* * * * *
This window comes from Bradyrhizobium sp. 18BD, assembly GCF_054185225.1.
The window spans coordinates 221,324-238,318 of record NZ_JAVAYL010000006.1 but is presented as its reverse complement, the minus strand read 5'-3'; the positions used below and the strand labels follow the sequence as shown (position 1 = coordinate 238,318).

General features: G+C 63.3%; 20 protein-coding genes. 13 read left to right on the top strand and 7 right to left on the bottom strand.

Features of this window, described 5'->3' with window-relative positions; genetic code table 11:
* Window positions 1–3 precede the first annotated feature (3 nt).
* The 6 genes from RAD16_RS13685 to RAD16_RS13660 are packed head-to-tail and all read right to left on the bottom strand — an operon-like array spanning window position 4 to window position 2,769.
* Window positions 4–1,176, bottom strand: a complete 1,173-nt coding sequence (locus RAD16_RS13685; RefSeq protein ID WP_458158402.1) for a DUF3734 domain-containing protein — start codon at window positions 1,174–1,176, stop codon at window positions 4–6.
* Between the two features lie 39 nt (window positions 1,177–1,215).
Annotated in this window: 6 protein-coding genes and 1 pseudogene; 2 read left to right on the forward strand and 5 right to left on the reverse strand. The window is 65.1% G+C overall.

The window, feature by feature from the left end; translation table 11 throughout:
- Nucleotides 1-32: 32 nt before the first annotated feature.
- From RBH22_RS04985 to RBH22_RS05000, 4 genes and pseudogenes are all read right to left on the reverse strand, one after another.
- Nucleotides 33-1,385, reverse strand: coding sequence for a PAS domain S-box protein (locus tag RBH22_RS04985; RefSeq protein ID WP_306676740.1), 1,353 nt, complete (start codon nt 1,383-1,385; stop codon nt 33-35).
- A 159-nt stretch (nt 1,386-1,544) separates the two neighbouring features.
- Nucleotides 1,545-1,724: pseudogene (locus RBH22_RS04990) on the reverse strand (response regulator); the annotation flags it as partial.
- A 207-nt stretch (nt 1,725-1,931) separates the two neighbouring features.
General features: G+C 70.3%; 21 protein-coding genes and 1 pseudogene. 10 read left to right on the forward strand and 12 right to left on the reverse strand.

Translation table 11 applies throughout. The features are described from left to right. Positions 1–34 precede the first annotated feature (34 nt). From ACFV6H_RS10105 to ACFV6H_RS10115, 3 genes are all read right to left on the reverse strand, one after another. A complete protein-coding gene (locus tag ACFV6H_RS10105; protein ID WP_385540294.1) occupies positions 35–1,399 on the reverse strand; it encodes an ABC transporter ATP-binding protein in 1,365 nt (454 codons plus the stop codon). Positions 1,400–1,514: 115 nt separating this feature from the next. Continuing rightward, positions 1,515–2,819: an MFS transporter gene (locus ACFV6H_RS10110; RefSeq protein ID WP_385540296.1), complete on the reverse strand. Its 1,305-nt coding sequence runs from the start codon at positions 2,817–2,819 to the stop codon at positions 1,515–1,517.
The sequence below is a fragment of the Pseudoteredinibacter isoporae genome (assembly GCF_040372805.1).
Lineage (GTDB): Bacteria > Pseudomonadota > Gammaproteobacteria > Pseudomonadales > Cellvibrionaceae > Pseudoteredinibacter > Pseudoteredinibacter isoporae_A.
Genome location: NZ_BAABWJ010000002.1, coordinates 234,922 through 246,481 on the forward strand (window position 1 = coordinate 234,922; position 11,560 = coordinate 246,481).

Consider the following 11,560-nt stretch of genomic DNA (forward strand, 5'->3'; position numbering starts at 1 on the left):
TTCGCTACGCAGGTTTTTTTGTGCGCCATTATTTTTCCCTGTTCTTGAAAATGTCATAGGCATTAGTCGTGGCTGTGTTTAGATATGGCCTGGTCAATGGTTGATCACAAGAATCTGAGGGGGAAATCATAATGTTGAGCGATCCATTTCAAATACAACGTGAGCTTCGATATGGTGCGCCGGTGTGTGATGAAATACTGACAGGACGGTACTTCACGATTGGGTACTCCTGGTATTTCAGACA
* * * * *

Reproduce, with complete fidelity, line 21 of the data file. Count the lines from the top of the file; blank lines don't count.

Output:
Genome location: NZ_BAABWJ010000002.1, coordinates 234,922 through 246,481 on the forward strand (window position 1 = coordinate 234,922; position 11,560 = coordinate 246,481).